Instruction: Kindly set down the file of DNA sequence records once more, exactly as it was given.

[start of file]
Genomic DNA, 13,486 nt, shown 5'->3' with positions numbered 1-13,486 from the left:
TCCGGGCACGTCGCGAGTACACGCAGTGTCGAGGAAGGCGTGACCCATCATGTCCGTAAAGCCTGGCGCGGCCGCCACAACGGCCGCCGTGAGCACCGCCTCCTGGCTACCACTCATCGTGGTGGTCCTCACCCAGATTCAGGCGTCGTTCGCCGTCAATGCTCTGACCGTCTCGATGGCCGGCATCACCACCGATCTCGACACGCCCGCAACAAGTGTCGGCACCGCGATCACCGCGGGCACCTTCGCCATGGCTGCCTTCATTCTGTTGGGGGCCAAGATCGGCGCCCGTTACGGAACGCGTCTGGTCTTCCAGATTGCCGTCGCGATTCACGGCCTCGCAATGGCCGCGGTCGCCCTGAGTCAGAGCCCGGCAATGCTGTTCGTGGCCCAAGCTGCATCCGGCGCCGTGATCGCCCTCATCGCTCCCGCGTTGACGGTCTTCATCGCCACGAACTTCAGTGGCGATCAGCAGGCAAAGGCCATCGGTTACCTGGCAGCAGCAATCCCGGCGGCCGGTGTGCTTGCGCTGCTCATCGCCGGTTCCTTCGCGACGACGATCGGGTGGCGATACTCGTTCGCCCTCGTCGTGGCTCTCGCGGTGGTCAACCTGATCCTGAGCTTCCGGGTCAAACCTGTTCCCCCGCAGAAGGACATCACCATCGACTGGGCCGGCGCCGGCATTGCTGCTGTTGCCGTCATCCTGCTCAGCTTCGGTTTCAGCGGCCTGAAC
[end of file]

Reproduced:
Genomic DNA, 13,486 nt, shown 5'->3' with positions numbered 1-13,486 from the left:
TCCGGGCACGTCGCGAGTACACGCAGTGTCGAGGAAGGCGTGACCCATCATGTCCGTAAAGCCTGGCGCGGCCGCCACAACGGCCGCCGTGAGCACCGCCTCCTGGCTACCACTCATCGTGGTGGTCCTCACCCAGATTCAGGCGTCGTTCGCCGTCAATGCTCTGACCGTCTCGATGGCCGGCATCACCACCGATCTCGACACGCCCGCAACAAGTGTCGGCACCGCGATCACCGCGGGCACCTTCGCCATGGCTGCCTTCATTCTGTTGGGGGCCAAGATCGGCGCCCGTTACGGAACGCGTCTGGTCTTCCAGATTGCCGTCGCGATTCACGGCCTCGCAATGGCCGCGGTCGCCCTGAGTCAGAGCCCGGCAATGCTGTTCGTGGCCCAAGCTGCATCCGGCGCCGTGATCGCCCTCATCGCTCCCGCGTTGACGGTCTTCATCGCCACGAACTTCAGTGGCGATCAGCAGGCAAAGGCCATCGGTTACCTGGCAGCAGCAATCCCGGCGGCCGGTGTGCTTGCGCTGCTCATCGCCGGTTCCTTCGCGACGACGATCGGGTGGCGATACTCGTTCGCCCTCGTCGTGGCTCTCGCGGTGGTCAACCTGATCCTGAGCTTCCGGGTCAAACCTGTTCCCCCGCAGAAGGACATCACCATCGACTGGGCCGGCGCCGGCATTGCTGCTGTTGCCGTCATCCTGCTCAGCTTCGGTTTCAGCGGCCTGAAC